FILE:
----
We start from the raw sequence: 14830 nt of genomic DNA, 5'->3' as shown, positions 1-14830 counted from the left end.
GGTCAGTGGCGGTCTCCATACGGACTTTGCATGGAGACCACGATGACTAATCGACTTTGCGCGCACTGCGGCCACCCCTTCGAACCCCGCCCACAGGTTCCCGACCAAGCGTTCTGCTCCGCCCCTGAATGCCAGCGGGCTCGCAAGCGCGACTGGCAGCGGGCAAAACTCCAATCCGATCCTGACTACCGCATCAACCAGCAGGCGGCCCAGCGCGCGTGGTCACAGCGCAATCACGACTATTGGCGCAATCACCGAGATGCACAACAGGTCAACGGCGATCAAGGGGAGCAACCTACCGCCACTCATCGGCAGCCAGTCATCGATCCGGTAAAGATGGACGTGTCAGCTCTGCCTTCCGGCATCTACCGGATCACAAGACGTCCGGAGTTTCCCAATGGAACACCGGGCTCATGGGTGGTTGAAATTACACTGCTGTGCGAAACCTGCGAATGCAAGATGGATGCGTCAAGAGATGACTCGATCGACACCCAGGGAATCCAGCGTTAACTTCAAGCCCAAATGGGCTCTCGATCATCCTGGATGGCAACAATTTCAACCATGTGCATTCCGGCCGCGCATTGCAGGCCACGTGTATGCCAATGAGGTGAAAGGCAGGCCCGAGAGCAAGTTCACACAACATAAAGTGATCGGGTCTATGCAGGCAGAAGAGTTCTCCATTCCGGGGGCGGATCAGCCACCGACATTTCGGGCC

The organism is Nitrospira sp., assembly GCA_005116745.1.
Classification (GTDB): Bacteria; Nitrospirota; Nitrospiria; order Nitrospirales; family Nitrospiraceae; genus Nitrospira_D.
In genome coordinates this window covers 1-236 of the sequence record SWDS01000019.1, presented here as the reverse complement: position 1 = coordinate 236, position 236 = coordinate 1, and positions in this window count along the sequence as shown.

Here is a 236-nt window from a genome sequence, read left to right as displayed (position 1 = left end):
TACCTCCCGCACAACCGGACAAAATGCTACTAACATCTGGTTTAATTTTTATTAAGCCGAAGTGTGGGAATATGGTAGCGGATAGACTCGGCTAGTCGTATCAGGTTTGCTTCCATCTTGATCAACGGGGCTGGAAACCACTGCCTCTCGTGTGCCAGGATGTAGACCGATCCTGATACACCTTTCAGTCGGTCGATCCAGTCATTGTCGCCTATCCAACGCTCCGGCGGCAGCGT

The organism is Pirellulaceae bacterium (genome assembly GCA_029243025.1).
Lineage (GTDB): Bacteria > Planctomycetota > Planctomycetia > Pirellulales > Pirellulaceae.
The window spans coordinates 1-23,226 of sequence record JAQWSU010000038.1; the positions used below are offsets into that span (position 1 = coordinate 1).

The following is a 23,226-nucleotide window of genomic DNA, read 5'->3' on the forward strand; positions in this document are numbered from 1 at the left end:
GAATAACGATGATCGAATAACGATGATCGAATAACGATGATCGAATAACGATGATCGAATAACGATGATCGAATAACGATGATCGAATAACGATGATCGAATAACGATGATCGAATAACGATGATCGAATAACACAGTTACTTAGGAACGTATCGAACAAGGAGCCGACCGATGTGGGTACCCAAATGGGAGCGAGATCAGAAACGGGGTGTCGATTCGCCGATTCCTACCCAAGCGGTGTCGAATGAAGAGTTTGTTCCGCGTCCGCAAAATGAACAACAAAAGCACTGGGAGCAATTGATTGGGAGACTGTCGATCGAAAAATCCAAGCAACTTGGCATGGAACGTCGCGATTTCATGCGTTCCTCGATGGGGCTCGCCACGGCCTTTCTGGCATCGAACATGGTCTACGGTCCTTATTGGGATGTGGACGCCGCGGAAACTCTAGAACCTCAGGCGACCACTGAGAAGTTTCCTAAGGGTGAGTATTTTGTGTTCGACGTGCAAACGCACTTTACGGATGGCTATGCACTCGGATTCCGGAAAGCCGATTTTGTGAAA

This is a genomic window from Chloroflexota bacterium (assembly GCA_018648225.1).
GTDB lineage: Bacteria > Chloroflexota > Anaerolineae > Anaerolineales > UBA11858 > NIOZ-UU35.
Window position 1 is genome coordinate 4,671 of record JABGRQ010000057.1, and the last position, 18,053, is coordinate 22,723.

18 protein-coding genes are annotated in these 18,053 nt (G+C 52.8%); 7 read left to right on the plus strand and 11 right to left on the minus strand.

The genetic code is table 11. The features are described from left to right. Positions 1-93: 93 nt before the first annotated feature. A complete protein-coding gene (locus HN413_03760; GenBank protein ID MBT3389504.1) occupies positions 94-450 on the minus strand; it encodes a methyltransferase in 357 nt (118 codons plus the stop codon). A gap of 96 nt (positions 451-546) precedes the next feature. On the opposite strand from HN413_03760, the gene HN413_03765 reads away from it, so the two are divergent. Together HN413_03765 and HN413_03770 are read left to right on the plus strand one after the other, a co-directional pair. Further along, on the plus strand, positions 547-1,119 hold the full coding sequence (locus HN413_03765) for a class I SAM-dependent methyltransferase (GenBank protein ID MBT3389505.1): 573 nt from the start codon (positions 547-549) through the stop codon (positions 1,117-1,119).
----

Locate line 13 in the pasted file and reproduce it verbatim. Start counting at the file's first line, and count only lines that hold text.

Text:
This is a genomic window from Chloroflexota bacterium (assembly GCA_018648225.1).